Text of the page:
Reises, Kiwanis Farm Family of Year


Lime Springs - Farming is a staple industry in Iowa, and it is a well-known slogan that “farmers feed the world.” The Charlie and Shannon Reis family is a farming family, dairy specifically, and they have been chosen as the Kiwanis Farm Family of the Year. They were recognized at the FFA Banquet held on March 27.
The process of choosing 
a family
Since 1986 the “Kiwanis Farm Family of the Year” is chosen after careful consideration of a committee made of Kiwanis members. Families must reside within the Howard-Winneshiek School District. Names are brought to the table. A review is completed with emphasis put on families who are successful in the industry as well as being active in the community. The committee also tries to spread recognition to different geographical areas within the district.
The Reis Family
The Charlie and Shannon Reis family, along with sons, Riley, age 15, and Sawyer, age 12, work with Charlie’s parents Mark and Winky to make up C & S Farms. The farm rests about six miles northwest of Cresco off a lazy gravel road. Mark and Winky live on the home place, while the Charlie and Shannon Reis family live down the road and to the left, within a mile.
“My dad started farming here in 1965,” said Charlie.
The 220-dairy herd is milked three times a day by four hired men, and the 1,000-gallon bulk tank is nearly filled every other day, when it is picked up. The dairy cattle are housed in a 104’ X 208’ free stall barn, that was built in 2006. The building also comes equipped with a heavy-duty washing machine and dryer, used to clean the cloths used to wash the cow’s udders prior to milking. The barn also uses bluff sand for bedding.
With a focus on the dairy cows, it’s easy to forget the heifers that are situated across the yard. There are 200 heifers and a lot of calves at any given time throughout calving season. The season usually runs from mid-April through November.
Farming runs in their blood
Charlie grew up on the family farm. Shannon also grew up on a dairy farm, roughly three miles away. 
Both have the history and current knowledge on what it takes to have a successful dairy farm.
“The boys and I are up at 5:15 a.m. to feed the calves,” said Shannon. “We also feed our calves pasteurized milk. Our day, most often, ends around 6:30 p.m.
Other chores are broken down by family members. Charlie and Mark spend a considerable amount of the day mixing feed and feeding cattle. The feed mix is a combination of haylage, corn silage, cotton seed, gluten pellets, distillers grain, fine ground corn and protein mix. Shannon and Winky both do bookwork.
The Reis family farms 500 acres of corn and hay, most of which is used for feeding their cow family. Depending on the season, both Charlie and Mark can also be found in the field. Riley and Sawyer are also part of the dynamic.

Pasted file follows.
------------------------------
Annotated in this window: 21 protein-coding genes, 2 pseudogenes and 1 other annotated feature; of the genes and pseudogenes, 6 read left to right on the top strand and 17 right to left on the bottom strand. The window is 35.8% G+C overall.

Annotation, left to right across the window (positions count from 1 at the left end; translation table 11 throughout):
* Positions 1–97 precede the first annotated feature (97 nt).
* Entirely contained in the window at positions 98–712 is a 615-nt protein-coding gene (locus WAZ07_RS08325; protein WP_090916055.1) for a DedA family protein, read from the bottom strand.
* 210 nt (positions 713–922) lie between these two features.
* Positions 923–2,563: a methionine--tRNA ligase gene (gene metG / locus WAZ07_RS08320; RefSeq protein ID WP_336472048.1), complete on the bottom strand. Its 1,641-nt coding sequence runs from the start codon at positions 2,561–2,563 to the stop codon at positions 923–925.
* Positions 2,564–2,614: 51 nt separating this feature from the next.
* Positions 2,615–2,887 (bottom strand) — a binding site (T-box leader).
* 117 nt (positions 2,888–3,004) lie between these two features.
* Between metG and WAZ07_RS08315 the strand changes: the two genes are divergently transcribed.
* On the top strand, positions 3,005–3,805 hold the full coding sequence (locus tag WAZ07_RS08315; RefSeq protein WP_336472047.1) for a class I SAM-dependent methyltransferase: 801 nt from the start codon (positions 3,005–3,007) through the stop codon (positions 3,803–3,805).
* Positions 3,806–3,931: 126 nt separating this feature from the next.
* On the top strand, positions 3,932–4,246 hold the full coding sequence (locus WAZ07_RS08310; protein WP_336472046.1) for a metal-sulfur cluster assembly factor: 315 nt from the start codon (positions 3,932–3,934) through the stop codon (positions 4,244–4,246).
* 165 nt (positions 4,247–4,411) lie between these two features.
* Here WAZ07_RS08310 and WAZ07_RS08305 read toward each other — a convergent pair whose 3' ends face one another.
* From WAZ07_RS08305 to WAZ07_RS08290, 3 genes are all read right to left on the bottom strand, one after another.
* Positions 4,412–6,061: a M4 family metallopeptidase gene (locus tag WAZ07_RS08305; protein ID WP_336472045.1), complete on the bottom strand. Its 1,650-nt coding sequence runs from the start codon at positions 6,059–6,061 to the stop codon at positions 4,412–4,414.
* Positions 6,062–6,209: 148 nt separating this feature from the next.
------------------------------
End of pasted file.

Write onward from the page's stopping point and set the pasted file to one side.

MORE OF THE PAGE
Why this family loves 
the farming life
“As a child and then a young man it was fun seeing calves being born,” said Charlie. “Growing up and seeing what you can get from a milk cow was great, and I always enjoyed seeing the crops grow. Now I get to see my family enjoy and be part of the same thing.”
Shannon adds that it’s not just about the act of farming but family time as well.
“This is our family time,” she noted. “We talk while we are working out here. We’ve eaten out here. You have to embrace it and hop on board.”
Riley and Sawyer seem to agree the farm life is for them.
“I love farming and driving tractor,” Riley shared.
“I love the baby calves,” added Sawyer.
But both boys decided there are a few downsides to farming. Neither are fond of the big cows or getting up so early every day.
Challenges and Rewards
As with any business there is risk; and farming is no different.
“The biggest challenge for us is not having any control,” said Charlie. “You can’t control the weather, and you can’t control the prices you will get. It’s also tough keeping ahead of everything, while at the same time trying to improve facilities”
Shannon added, “Farming is not really a money-making thing.”
But with challenges can come great rewards.
“Being able to see the boys do more stuff is really rewarding,” said Charlie. “Now Riley hauls silage and Sawyer merges hay. It’s nice to see them doing more and taking on more responsibilities and enjoying those responsibilities. We really see a lot of that growth in them at harvest time.”
Farming is also a 365-day job. With that being said, the Reis family finds time to do things they want to do.
“Both of the boys participate in school activities,” Shannon explained. “And they both take cows to the fair for 4-H. If we want to do something as a family, we change the schedule to accommodate other things. Winter through spring is a slower time, so that’s when we have the most flexibility with our schedules.”        
Farming for this family has its challenges, but it certainly is a Reis family consensus that the rewards outweigh any challenges that may arise. Congratulations Reis family on being chosen as the Kiwanis Farm Family of the Year.

Cresco Times

Phone: 563-547-3601
Fax: 563-547-4602

Cresco TPD
214 N. Elm Street
Cresco, IA 52136

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